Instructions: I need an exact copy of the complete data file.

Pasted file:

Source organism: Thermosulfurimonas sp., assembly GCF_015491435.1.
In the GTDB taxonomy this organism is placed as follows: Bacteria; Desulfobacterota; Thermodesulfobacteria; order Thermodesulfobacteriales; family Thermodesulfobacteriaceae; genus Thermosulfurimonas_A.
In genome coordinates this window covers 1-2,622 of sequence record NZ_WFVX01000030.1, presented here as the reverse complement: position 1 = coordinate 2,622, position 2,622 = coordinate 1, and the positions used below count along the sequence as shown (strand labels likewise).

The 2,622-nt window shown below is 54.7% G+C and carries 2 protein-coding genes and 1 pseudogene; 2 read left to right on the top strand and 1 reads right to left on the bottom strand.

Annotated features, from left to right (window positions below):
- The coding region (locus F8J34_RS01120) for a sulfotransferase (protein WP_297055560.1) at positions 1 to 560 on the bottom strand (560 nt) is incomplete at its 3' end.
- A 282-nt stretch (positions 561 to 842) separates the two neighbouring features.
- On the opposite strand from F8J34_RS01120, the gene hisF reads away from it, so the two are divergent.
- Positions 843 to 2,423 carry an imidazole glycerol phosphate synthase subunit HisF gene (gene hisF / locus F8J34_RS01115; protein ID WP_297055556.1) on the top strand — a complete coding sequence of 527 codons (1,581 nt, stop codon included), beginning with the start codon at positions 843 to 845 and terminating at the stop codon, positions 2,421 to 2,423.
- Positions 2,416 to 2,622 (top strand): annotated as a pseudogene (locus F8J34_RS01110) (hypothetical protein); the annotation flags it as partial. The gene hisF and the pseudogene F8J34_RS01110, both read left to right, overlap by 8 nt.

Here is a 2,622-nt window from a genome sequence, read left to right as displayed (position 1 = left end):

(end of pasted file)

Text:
Source organism: Thermosulfurimonas sp., assembly GCF_015491435.1.
In the GTDB taxonomy this organism is placed as follows: Bacteria; Desulfobacterota; Thermodesulfobacteria; order Thermodesulfobacteriales; family Thermodesulfobacteriaceae; genus Thermosulfurimonas_A.
In genome coordinates this window covers 1-2,622 of sequence record NZ_WFVX01000030.1, presented here as the reverse complement: position 1 = coordinate 2,622, position 2,622 = coordinate 1, and the positions used below count along the sequence as shown (strand labels likewise).

The 2,622-nt window shown below is 54.7% G+C and carries 2 protein-coding genes and 1 pseudogene; 2 read left to right on the top strand and 1 reads right to left on the bottom strand.

Annotated features, from left to right (window positions below):
- The coding region (locus F8J34_RS01120) for a sulfotransferase (protein WP_297055560.1) at positions 1 to 560 on the bottom strand (560 nt) is incomplete at its 3' end.
- A 282-nt stretch (positions 561 to 842) separates the two neighbouring features.
- On the opposite strand from F8J34_RS01120, the gene hisF reads away from it, so the two are divergent.
- Positions 843 to 2,423 carry an imidazole glycerol phosphate synthase subunit HisF gene (gene hisF / locus F8J34_RS01115; protein ID WP_297055556.1) on the top strand — a complete coding sequence of 527 codons (1,581 nt, stop codon included), beginning with the start codon at positions 843 to 845 and terminating at the stop codon, positions 2,421 to 2,423.
- Positions 2,416 to 2,622 (top strand): annotated as a pseudogene (locus F8J34_RS01110) (hypothetical protein); the annotation flags it as partial. The gene hisF and the pseudogene F8J34_RS01110, both read left to right, overlap by 8 nt.

Here is a 2,622-nt window from a genome sequence, read left to right as displayed (position 1 = left end):